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ABRAHAM LINCOLNThe People's Leader in the Struggle for National ExistenceByGEORGE HAVEN PUTNAM, LITT. D.Author of "Books and Their Makers in the Middle Ages," "The Censorship of the Church," etc.With the above is included the speech delivered by Lincoln in New York, February 27, 1860; with anintroduction by Charles C. Nott, late Chief Justice of the Court of Claims, and annotations by Judge Nott andby Cephas Brainerd of New York Bar.1909INTRODUCTORY NOTEThe twelfth of February, 1909, was the hundredth anniversary of the birth of Abraham Lincoln. In New York,as in other cities and towns throughout the Union, the day was devoted to commemoration exercises, and evenin the South, in centres like Atlanta (the capture of which in 1864 had indicated the collapse of the cause of the Confederacy), representative Southerners gave their testimony to the life and character of the greatAmerican.The Committee in charge of the commemoration in New York arranged for a series of addresses to be givento the people of the city and it was my privilege to be selected as one of the speakers. It was an indication of the rapid passing away of the generation which had had to do with the events of the War, that the list of orators, forty−six in all, included only four men who had ever seen the hero whose life and character theywere describing.In writing out later, primarily for the information of children and grandchildren, my own address (which hadbeen delivered without notes), I found myself so far absorbed in the interest of the subject and in therecollections of the War period, that I was impelled to expand the paper so that it should present a morecomprehensive study of the career and character of Lincoln than it had been possible to attempt within thecompass of an hour's talk, and should include also references, in outline, to the constitutional struggle that hadpreceded the contest and to the chief events of the War itself with which the great War President had beenmost directly concerned. The monograph, therefore, while in the form of an essay or historical sketch, retainsin certain portions the character of the spoken address with which it originated.It is now brought into print in the hope that it may be found of interest for certain readers of the youngergeneration and may serve as an incentive to the reading of the fuller histories of the War period, andparticularly of the best of the biographies of the great American whom we honour as the People's leader.I have been fortunate enough to secure (only, however, after this monograph had been put into type) a copy of the pamphlet printed in September, 1860, by the Young Men's Republican Union of New York, in which ispresented the text, as revised by the speaker, of the address given by Lincoln at the Cooper Institute inFebruary,−−the address which made him President.This edition of the speech, prepared for use in the Presidential campaign, contains a series of historicalannotations by Cephas Brainerd of the New York Bar and Charles C. Nott, who later rendered furtherdistinguished service to his country as Colonel of the 176th Regiment, N.Y.S. Volunteers, and (after the closeof the War) as chief justice of the Court of Claims.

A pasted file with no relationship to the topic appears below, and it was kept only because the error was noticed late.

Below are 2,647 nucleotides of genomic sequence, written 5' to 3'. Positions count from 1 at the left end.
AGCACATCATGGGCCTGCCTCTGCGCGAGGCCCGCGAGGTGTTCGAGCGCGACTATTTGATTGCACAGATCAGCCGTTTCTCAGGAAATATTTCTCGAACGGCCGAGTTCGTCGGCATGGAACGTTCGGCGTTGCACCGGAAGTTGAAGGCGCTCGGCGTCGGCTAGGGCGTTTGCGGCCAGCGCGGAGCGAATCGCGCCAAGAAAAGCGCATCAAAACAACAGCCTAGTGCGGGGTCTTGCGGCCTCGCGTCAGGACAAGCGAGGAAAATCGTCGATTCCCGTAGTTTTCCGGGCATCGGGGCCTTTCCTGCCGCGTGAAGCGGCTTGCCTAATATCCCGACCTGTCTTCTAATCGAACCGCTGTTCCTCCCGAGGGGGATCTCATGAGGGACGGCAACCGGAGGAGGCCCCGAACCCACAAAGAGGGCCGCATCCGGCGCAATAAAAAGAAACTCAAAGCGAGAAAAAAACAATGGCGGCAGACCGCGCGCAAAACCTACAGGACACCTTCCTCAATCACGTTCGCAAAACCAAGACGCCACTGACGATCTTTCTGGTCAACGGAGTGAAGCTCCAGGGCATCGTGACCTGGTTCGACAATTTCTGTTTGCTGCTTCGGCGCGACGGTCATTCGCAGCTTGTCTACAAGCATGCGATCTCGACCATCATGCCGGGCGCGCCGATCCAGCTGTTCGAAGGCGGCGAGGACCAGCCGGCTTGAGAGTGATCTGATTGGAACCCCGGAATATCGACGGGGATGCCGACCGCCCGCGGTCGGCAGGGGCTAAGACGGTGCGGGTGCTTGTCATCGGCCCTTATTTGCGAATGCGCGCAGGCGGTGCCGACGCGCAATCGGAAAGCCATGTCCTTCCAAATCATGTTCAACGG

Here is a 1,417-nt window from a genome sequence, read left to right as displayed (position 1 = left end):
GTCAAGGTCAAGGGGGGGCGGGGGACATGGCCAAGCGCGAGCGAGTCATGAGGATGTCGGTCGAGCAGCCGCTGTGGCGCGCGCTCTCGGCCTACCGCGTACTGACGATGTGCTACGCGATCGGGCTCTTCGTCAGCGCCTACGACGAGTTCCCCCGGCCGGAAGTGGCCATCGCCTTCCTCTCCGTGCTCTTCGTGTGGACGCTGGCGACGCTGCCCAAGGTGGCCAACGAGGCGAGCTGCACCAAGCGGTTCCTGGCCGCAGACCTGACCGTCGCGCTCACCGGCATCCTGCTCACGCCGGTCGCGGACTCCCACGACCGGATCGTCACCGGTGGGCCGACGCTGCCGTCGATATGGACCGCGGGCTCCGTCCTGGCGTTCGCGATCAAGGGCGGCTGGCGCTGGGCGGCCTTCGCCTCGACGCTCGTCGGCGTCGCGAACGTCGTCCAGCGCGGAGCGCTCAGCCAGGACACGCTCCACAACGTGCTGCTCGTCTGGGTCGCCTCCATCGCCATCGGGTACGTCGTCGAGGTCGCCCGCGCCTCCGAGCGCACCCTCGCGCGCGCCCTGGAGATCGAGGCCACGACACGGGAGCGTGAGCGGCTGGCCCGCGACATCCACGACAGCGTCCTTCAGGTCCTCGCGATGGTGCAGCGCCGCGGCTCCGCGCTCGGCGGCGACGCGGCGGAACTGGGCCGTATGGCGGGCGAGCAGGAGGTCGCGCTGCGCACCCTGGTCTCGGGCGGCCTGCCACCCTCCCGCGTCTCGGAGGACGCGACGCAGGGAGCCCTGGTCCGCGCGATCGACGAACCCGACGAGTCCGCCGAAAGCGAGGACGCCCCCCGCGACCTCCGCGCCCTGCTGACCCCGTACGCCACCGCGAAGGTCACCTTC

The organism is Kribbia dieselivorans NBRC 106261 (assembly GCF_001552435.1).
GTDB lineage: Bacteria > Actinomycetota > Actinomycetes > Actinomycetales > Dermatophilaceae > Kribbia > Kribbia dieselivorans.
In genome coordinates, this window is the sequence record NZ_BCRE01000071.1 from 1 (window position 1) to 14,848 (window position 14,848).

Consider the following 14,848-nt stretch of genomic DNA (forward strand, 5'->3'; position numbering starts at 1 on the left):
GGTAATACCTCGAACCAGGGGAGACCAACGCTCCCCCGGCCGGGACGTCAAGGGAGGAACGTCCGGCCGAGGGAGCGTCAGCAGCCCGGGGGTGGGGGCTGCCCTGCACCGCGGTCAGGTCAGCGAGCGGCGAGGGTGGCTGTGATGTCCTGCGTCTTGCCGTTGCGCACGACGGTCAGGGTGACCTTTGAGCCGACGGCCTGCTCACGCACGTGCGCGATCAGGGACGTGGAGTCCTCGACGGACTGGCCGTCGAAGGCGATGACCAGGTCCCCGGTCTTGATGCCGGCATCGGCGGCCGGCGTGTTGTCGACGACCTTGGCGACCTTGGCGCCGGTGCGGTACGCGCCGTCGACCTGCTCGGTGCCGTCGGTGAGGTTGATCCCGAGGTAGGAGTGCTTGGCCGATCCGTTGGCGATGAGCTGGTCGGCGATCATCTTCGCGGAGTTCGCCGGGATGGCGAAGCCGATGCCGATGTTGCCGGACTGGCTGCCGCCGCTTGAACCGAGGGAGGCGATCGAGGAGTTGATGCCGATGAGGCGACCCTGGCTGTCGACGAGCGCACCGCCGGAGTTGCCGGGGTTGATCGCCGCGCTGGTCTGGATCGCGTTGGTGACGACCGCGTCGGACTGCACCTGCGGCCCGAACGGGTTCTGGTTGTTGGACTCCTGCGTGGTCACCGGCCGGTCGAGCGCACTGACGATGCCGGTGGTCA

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These young lawyers (not yet leaders of the Bar) appear to have realised at once that the speech was toconstitute the platform upon which the issues of the Presidential election were to be contested. Not beingprophets, they were, of course, not in a position to know that the same statements were to represent thecontentions of the North upon which the Civil War was fought out.I am able to include, with the scholarly notes of the two lawyers, a valuable introduction to the speech, written(as late as February, 1908) by Judge Nott; together with certain letters which in February, 1860, passedbetween him (as the representative of the Committee) and Mr. Lincoln.The introduction and the letters have never before been published, and (as is the case also with the material of the notes) are now in print only in the present volume.I judge, therefore, that I may be doing a service to the survivors of the generation of 1860 and also to thegenerations that have grown up since the War, by utilising the occasion of the publication of my own littlemonograph for the reprinting of these notes in a form for permanent preservation and for reference on the partof students of the history of the Republic.G.H.P.NEW YORK, April 2, 1909.CONTENTSI. THE EVOLUTION OF THE MANII. WORK AT THE BAR AND ENTRANCE INTO POLITICSIII. THE FIGHT AGAINST THE EXTENSION OF SLAVERYIV. LINCOLN AS PRESIDENT ORGANISES THE PEOPLE FOR THE MAINTENANCE OF NATIONALEXISTENCEV. THE BEGINNING OF THE CIVIL WARVI. THE DARK. DAYS OF 1862VII. THE THIRD AND CRUCIAL YEAR OF THE WARVIII. THE FINAL CAMPAIGNIX. LINCOLN'S TASK ENDEDAPPENDIX−−LINCOLN'S COOPER INSTITUTE ADDRESS:INTRODUCTORY NOTECORRESPONDENCE WITH ROBERT LINCOLN, NOTT, AND BRAINERDINTRODUCTIONCORRESPONDENCE WITH LINCOLN